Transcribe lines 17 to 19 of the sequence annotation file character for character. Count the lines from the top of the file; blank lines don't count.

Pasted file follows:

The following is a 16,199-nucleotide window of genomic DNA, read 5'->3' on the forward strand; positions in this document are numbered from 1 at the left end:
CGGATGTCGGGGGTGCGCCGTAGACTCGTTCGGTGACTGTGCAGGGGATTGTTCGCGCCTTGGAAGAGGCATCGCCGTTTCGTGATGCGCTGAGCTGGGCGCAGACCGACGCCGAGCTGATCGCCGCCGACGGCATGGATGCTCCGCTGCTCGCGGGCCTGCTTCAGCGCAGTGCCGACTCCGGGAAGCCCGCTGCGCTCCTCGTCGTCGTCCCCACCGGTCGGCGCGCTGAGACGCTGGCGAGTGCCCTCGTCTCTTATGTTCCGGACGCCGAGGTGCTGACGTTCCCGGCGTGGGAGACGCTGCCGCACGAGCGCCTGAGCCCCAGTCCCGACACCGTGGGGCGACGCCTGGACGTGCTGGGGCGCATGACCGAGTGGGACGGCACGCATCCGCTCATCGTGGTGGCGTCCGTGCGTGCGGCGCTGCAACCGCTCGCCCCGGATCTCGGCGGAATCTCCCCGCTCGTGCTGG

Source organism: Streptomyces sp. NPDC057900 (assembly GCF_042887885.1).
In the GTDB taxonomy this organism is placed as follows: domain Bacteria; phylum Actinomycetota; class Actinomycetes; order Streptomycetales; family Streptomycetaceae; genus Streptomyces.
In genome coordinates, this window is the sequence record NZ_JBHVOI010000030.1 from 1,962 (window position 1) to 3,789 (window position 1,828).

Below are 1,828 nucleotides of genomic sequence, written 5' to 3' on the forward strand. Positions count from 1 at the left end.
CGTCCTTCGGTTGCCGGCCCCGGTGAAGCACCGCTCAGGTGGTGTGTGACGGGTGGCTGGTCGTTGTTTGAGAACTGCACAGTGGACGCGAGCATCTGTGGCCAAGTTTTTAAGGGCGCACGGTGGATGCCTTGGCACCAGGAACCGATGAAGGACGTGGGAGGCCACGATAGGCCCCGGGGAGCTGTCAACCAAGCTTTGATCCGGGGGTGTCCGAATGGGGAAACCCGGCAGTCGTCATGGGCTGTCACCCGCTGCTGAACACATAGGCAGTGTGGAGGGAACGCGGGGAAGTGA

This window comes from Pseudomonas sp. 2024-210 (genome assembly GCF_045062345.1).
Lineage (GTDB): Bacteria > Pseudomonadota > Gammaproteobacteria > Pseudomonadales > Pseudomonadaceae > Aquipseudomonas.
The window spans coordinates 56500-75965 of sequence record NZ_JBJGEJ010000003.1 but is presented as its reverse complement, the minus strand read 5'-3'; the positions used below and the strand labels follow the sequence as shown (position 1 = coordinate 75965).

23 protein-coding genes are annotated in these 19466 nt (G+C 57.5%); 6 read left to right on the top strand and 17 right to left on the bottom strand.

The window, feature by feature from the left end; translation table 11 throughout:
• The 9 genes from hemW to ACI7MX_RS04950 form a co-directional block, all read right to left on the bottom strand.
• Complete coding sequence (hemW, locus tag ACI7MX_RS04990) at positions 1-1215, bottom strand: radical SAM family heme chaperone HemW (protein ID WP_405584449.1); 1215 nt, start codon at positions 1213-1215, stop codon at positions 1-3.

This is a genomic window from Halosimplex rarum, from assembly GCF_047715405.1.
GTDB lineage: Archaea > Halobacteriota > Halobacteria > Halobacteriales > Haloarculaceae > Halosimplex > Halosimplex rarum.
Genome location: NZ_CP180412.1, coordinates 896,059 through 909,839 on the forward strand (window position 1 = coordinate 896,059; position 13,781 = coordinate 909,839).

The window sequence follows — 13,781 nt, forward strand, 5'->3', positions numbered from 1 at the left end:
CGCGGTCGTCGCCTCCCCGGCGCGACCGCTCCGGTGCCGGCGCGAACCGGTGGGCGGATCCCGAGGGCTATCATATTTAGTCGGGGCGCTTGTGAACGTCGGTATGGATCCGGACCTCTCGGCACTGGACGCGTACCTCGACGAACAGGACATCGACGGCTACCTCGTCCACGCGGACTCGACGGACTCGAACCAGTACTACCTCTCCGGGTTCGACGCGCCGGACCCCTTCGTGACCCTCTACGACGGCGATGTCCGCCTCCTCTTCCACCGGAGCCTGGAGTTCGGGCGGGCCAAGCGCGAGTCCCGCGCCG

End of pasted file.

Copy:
Genome location: NZ_CP180412.1, coordinates 896,059 through 909,839 on the forward strand (window position 1 = coordinate 896,059; position 13,781 = coordinate 909,839).

The window sequence follows — 13,781 nt, forward strand, 5'->3', positions numbered from 1 at the left end:
CGCGGTCGTCGCCTCCCCGGCGCGACCGCTCCGGTGCCGGCGCGAACCGGTGGGCGGATCCCGAGGGCTATCATATTTAGTCGGGGCGCTTGTGAACGTCGGTATGGATCCGGACCTCTCGGCACTGGACGCGTACCTCGACGAACAGGACATCGACGGCTACCTCGTCCACGCGGACTCGACGGACTCGAACCAGTACTACCTCTCCGGGTTCGACGCGCCGGACCCCTTCGTGACCCTCTACGACGGCGATGTCCGCCTCCTCTTCCACCGGAGCCTGGAGTTCGGGCGGGCCAAGCGCGAGTCCCGCGCCG